3. Anonymous

    MR the founder of Peniel Church, renamed Trinity Church used to tell parents that he had the best school in the country, with the best exams results for GCSE and A levels, comprehensive rather than selective intake, beat the likes of Eaton etc. MR also said there had been external enquiries (parents wishing to enroll their children in the school), but were rejected because they did not attend Peniel Church – I assume he realised that he could not brainwash both parents and children unless they attended the church as well.

    As a consequence, many of those who went through Peniel Academy are extremely prideful, have an inflated ego and an overestimated sense of superiority.They themselves would not mix with those who did not attend the school nor would they allow their children to mix with outsiders’ children. Such attitude became a real problem after MR had left because those who did not belong to this elitist group left in droves and some of us found yourselves stuck with this group not by choice, but by the fact that their children were the majority particularly in the junior and infant school. I assume they did not leave, unlike some of us because they benefited hugely from the system – they were MR’s children, given disproportionate privileges, used to favouritism, applauded and patted on their backs, etc. Most of us left well before the current new people joined.

    The school’s exam results are tumbling down the league tables these days.

    • Anonymous

      The difference between Peniel Academy and other private schools are the fact that many of the families were originally working class, some lower middle class who ‘made it’ – nouveau riche – new money without appropriate education corrupts.What do you expect? Their parents and they learned at the feet of Michael Reid.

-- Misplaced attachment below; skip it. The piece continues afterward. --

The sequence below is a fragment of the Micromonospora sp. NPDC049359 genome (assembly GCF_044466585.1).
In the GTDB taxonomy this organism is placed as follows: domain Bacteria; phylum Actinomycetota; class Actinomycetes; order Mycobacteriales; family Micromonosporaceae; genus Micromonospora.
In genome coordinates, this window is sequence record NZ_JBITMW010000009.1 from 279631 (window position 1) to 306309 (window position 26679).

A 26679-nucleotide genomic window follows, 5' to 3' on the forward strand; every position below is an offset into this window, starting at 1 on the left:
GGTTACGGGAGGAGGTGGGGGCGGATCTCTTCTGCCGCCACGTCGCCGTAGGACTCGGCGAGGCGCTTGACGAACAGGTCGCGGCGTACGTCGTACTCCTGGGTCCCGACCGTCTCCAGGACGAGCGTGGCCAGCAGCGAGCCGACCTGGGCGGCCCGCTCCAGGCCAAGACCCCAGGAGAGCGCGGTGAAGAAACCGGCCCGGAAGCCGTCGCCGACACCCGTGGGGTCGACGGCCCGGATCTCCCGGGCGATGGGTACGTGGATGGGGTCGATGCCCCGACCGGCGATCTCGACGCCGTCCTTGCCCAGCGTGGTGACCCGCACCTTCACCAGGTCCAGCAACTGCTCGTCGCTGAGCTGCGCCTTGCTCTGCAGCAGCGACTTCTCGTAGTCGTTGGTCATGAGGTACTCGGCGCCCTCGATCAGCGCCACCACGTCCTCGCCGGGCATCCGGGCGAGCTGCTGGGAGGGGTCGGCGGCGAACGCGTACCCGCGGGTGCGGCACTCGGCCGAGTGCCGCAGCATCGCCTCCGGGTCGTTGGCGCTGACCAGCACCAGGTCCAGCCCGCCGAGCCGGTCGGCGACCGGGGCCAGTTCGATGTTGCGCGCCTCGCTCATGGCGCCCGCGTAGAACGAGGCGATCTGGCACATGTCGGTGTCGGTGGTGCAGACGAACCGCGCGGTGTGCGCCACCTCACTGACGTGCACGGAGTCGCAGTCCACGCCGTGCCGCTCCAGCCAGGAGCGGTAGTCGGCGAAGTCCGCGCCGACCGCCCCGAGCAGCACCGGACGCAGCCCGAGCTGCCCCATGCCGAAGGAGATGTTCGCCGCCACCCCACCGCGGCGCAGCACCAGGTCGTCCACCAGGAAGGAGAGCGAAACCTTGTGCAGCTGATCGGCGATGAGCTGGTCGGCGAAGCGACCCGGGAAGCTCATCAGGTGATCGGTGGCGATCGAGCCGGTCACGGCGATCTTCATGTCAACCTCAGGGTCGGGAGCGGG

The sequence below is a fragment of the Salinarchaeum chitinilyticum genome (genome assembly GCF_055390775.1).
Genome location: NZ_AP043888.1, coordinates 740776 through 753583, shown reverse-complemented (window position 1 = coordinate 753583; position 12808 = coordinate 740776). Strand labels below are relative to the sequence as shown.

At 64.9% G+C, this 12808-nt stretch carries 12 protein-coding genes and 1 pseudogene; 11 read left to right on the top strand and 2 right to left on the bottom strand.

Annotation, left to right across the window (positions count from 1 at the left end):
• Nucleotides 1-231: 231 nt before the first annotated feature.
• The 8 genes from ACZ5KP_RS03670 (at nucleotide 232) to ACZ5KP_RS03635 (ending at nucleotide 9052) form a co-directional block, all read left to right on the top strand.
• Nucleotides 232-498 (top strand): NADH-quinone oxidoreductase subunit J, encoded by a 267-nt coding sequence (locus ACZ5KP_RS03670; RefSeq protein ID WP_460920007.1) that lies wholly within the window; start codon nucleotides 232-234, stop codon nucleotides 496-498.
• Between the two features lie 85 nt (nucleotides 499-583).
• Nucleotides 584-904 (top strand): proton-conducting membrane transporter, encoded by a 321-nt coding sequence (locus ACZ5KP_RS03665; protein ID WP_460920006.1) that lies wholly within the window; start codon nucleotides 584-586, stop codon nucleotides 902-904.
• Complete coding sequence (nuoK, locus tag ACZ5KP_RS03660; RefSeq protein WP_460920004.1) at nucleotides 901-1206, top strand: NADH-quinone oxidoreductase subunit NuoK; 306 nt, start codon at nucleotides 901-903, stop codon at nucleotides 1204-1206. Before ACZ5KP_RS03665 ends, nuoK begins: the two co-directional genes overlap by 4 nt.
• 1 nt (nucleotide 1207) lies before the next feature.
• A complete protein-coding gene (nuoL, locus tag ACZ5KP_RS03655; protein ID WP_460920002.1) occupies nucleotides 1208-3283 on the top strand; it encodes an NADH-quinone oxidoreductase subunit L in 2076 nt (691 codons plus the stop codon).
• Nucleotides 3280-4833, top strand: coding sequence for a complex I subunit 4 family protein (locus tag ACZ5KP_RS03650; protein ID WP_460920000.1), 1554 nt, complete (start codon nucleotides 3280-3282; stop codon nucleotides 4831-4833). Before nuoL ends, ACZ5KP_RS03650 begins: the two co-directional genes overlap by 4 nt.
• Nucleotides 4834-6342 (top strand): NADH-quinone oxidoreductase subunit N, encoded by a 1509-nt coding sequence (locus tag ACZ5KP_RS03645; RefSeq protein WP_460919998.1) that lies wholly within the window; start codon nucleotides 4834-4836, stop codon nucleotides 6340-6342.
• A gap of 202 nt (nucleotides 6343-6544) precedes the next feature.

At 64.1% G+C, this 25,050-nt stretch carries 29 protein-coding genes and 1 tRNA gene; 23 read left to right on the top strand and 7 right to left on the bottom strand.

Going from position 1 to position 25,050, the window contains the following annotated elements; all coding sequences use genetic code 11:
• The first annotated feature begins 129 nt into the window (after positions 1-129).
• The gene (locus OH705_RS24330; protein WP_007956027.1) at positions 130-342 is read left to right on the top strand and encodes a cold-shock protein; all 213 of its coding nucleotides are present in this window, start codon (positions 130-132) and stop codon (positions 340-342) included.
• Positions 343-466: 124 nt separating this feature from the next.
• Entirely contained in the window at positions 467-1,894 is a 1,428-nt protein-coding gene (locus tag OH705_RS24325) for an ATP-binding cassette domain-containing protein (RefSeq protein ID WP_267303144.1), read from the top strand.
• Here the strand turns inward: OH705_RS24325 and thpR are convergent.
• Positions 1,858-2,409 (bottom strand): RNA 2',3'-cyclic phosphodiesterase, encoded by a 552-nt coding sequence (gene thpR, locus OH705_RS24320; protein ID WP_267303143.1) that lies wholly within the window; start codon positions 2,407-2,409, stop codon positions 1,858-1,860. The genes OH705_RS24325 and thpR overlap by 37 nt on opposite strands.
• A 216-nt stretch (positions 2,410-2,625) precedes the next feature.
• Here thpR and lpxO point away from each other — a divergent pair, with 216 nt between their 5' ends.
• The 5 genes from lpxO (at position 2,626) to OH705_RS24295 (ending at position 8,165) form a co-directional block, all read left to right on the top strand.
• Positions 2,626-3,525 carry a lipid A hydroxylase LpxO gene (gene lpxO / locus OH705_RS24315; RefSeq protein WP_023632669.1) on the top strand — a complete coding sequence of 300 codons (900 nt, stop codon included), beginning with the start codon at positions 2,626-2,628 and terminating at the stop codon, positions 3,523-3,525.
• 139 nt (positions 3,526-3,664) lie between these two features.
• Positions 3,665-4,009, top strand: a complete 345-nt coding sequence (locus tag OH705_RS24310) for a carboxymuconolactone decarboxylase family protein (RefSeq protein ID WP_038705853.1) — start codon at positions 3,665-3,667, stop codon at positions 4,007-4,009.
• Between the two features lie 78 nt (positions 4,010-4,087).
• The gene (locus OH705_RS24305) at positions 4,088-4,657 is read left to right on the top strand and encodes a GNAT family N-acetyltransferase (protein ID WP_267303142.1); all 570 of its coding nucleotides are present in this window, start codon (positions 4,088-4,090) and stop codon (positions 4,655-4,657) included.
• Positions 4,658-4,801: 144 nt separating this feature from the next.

N.B. I am not discriminating against working class families. I know a lot of working class families who bring up their children well.

  4. Anonymous

    I am for tolerance and free speech. I will not insult your religion or the lack of it nor should you insult mine – let’s agree to disagree. I will not shut you up nor should you shut me up. I will not compromise my religion and you have no right to make me do so by force. You do not have to compromise your religion, but you have not right to shut me.

    Disagreeing does not equal intolerance. Please don’t put a spin on what I say.

  5. Chris Pitts

    Speaking as someone that was formally illiterate, lowest of the low. I simply say this. At some point in the history of ‘The Church,’ it became state owned. It was a former Prime Minister (Not Chris Pitts) who spoke of ‘the unacceptable face of capitalism’ infecting this country. Any system of education must by its very nature approve career motivation and ambition incentive, both of which have betrayed Christ and screwed me and the people from whose ranks I am proud to have come.

    Chris Pitts

    • Anonymous

      The reason why I have to have a dig at those who grew up in Peniel Academy is because they act like they are upper class or close (upper middle class) when they cannot see that they are plainly not – not by the way they behaved – they are nouveau riche. I am not intimating that the upper classes or upper middle classes behave impeccably.